PUTTING TOGETHER another home-related issue brings to mind the joys of creating one’s own personal castle. Reading our feature story, I learned the term “oculus” as it described a peekaboo kitchen window shaped like an eye. This detail was just one stroke of brilliance in designer Fu-Tung Cheng’s work on a hillside Tiburon home. If you’d care to step into our shoes a moment, consider creating an enticing cover headline to evoke that decidedly unique project. My first thought was maybe something sensationalistic like “Calling All Design Geeks: Finally a Chance to See a One-of-a-Kind Home Designed by World-Famous Concrete Master Right Here in Marin.” But as you may have noticed, a cover blurb is usually two to five words tops. So we went at it as a team and wrangled it into a more poetic rendition.
The last time we did an edition about homes, I had just sold ours, and my daughter and I were adjusting to life on a floating rental. Now, three months into our adventure, I’m hooked. I love waking up to seabirds outside my window and being tied into the planet via tides, and most of all, I love the community. Besides living next to one of my best friends, who often hosts movie nights, I’ve found my neighbors are friendly, eclectic and protective.
The dock gardens are a pleasure to walk through. At least on our dock, the plants and artwork change often. When I moved in, I walked down to the Sausalito Ferry Company to buy an array of character-inspired rubber ducks to add to the mélange. Right now there’s a duck chef, a duck surfer, a duck devil, a duck flower child and a duck princess. I like to rearrange them depending on my mood. A neighbor who’s in her 90s makes it her duty to rearrange them to her liking. This means they are often in odd poses or scattered amid the various planters.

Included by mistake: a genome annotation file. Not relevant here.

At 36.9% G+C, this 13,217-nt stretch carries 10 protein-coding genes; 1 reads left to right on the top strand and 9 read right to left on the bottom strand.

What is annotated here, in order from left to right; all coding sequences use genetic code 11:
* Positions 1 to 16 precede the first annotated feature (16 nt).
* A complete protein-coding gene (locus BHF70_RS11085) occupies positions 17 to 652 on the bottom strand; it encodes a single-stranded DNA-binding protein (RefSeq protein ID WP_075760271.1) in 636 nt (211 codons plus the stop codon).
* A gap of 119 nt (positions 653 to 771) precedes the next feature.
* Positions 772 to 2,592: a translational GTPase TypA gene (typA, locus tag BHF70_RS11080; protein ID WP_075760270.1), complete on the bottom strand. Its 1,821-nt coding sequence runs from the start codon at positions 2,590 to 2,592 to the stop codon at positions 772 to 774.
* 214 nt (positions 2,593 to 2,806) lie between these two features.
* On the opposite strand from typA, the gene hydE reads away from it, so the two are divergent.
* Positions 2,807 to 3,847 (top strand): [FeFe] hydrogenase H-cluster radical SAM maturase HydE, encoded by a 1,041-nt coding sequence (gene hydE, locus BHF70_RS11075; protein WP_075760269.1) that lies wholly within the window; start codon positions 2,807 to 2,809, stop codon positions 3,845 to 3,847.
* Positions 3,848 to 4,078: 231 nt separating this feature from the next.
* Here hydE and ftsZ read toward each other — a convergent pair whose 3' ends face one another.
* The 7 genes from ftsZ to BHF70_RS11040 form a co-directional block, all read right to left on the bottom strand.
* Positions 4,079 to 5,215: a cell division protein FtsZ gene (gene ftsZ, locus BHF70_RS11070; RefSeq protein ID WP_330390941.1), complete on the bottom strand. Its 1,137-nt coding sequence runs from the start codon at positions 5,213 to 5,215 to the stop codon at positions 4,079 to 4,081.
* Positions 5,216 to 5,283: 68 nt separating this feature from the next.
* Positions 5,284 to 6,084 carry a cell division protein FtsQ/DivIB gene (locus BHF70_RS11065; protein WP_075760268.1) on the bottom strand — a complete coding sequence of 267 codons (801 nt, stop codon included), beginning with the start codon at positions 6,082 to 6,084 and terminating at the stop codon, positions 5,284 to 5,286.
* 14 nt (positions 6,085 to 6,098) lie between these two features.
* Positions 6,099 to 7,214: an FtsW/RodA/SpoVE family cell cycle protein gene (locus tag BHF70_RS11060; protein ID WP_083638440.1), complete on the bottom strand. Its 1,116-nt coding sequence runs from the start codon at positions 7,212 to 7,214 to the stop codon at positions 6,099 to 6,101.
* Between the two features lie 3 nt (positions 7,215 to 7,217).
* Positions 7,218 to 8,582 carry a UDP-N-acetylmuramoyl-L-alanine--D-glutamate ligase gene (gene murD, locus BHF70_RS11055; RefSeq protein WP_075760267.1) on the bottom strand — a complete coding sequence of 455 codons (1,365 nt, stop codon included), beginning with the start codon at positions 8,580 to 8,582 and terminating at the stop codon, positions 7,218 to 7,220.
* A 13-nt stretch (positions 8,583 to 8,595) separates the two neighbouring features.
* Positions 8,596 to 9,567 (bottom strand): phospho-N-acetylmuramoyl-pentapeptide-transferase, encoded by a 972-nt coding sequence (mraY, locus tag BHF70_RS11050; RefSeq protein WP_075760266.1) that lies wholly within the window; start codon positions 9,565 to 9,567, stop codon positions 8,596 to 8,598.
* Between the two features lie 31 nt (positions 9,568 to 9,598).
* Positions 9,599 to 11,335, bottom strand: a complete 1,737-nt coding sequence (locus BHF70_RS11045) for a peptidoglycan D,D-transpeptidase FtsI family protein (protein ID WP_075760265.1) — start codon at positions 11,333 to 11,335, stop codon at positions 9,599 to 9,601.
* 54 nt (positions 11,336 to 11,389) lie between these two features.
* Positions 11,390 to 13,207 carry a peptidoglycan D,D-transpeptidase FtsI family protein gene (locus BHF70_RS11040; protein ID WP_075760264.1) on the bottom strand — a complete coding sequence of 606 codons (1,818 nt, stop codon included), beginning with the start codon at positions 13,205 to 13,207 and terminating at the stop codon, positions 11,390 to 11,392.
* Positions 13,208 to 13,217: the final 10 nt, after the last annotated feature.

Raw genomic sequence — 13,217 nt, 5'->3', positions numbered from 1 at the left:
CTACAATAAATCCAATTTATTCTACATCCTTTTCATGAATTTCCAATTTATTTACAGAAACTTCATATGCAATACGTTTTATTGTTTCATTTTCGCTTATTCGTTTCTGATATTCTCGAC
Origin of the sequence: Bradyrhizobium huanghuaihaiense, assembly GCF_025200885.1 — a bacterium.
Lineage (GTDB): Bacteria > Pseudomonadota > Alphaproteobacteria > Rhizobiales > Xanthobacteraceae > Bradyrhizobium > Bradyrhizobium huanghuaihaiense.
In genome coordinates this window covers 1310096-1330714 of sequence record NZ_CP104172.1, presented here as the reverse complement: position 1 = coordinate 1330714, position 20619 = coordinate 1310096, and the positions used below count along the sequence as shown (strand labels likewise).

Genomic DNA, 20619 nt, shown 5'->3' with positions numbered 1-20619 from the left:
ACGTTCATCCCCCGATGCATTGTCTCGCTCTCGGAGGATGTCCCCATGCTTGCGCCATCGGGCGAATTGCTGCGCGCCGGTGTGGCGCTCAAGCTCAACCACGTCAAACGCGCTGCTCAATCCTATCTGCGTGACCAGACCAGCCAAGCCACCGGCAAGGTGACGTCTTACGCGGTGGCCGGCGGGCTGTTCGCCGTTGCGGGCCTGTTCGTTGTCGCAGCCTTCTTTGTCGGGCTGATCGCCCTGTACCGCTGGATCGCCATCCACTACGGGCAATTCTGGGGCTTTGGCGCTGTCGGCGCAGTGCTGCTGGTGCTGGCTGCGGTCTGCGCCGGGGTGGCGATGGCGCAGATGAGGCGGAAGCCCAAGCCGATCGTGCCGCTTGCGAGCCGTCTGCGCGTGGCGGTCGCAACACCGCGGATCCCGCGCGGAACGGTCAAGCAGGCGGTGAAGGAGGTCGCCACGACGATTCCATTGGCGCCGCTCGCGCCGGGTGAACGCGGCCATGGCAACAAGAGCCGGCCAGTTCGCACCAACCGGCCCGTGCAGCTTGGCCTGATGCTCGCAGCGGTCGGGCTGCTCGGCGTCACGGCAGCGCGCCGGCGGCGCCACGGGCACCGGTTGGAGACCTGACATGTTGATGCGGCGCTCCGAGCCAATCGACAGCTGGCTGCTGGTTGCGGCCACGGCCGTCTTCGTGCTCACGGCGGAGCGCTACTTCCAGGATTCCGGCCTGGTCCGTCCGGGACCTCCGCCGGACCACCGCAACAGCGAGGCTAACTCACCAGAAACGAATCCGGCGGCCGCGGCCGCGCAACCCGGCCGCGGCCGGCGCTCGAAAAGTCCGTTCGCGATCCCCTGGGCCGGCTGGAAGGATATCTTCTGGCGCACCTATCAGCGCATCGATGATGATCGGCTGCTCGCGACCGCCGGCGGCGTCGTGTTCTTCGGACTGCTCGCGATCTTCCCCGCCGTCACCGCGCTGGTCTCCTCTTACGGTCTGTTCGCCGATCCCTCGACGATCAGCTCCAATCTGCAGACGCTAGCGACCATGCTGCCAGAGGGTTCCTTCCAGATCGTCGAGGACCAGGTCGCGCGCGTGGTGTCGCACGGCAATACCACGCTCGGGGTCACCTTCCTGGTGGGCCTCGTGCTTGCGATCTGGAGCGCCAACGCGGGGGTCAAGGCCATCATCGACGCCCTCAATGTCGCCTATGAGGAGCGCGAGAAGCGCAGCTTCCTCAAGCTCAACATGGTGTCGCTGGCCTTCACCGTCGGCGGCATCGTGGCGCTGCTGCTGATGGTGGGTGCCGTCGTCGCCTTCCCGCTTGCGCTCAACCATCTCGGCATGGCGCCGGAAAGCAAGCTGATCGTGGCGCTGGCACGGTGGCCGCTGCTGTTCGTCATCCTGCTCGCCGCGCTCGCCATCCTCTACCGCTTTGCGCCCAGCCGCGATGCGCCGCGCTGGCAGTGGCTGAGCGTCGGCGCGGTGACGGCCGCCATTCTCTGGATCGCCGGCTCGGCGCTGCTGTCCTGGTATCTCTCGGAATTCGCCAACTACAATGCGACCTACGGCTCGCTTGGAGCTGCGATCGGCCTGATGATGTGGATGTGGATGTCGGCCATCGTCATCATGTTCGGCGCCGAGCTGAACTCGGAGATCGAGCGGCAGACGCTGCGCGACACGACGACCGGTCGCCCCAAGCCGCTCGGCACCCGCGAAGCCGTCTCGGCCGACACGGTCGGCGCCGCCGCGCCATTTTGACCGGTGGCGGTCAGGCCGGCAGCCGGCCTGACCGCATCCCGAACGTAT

I first discovered these floating homes when I met Diane and Jerry Jampolsky, who live on Issaquah Dock. Theirs is truly a home that just so happens to be floating: stucco walls, three floors and a roof deck that screams “write that book.” For my daughter, that scream would be “tanning station, do not disturb.” Here in Sausalito there are about 450 homes in five fully permitted floating home marinas — Commodore, Kappas Marina, Yellow Ferry Harbor, Waldo Point Harbor and Varda Landing. Seattle and Portland are the only other two U.S. cities with official floating home communities, which is surprising to me, because it seems like the ultimate answer to rising tides.
Floating homes are not for everyone. When the storms come through, there is some rocking and rolling. If you follow me on Instagram, you would have seen lots of swaying light fixtures this winter. Bringing in groceries is an effort that calls for one of the dock-assigned shopping carts. And, for us at least, storage is a challenge.
It seems such challenges are not a deterrent for many, as floating homes have gotten more and more expensive. When I first fantasized about living this way, there were some livable options listed at $500,000 or below; today $300,000 just buys you a tear-down, or a float-away, which means you purchase the space, tow away the decrepit structure, build your own home and float it back into the space. I asked Paul Bergeron, a realtor selling a floataway opportunity on Gate 6½, what it would cost to haul out the tear-down and build a new one. He smiled. He’s been doing that kind of thing for 25 years, and he simply said I would need a flexible schedule and a passionate interest in check-writing. Got it.
So I guess I’m not the only one who imagines I can build my own aquatic safe harbor. But I’m not giving up on the dream and, in the meantime, Diane has promised to keep an eye out for any lease-to-buys that don’t need a complete overhaul. Hey Universe, I’m talking to you.